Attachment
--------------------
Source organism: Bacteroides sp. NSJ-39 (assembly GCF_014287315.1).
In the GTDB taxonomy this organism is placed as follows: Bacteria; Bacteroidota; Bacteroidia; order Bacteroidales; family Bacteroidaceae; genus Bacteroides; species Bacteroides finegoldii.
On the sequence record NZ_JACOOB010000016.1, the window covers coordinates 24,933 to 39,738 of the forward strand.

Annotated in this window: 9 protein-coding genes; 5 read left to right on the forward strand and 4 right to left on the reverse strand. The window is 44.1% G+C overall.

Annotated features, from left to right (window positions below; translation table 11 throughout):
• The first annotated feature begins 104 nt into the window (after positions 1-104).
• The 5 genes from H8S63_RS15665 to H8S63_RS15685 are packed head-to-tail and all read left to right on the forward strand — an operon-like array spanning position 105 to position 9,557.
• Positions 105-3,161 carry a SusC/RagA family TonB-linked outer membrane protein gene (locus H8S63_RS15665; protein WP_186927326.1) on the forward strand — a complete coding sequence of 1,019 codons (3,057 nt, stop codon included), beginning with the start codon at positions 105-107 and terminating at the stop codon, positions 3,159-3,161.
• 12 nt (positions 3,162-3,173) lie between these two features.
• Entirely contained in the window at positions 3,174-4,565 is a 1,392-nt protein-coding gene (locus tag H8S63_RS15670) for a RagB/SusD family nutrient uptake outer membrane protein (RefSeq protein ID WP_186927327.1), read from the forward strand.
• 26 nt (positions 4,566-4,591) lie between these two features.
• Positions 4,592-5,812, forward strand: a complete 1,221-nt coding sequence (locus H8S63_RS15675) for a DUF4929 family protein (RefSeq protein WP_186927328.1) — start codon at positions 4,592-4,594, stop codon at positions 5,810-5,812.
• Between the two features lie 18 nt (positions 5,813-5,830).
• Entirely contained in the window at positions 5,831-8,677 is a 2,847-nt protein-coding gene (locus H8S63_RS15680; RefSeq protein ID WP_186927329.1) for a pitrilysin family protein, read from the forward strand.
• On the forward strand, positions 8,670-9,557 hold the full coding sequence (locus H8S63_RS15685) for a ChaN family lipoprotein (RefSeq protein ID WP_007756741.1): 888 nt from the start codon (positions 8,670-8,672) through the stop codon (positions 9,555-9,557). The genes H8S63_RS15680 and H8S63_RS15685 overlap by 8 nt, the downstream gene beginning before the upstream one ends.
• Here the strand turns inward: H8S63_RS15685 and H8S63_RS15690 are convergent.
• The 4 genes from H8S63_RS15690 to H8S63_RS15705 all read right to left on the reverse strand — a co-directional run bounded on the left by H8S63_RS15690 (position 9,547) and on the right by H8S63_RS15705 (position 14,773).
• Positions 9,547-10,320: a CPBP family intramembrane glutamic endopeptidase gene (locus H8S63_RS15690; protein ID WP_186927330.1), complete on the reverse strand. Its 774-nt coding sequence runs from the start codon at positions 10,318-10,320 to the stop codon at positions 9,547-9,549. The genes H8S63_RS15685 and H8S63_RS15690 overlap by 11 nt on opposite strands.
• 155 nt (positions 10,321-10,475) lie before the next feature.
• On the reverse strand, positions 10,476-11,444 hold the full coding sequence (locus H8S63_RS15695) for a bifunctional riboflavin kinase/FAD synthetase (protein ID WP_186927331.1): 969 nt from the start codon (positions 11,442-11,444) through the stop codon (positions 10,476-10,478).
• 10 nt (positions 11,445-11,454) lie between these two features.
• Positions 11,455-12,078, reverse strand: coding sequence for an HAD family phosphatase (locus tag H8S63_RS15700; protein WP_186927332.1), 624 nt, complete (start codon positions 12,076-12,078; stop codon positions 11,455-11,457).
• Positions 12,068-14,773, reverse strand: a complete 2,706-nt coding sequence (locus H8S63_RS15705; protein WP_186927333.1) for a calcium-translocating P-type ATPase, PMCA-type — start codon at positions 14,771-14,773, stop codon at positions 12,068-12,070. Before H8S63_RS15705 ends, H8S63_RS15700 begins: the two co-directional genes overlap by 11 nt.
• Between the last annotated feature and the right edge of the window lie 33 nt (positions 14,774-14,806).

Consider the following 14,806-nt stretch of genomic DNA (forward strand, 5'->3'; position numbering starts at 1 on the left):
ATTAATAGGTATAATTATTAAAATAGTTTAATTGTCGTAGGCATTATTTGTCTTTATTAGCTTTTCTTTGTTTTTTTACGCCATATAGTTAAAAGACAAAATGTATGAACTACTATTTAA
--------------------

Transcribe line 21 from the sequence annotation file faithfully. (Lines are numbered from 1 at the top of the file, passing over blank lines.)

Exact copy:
• 10 nt (positions 11,445-11,454) lie between these two features.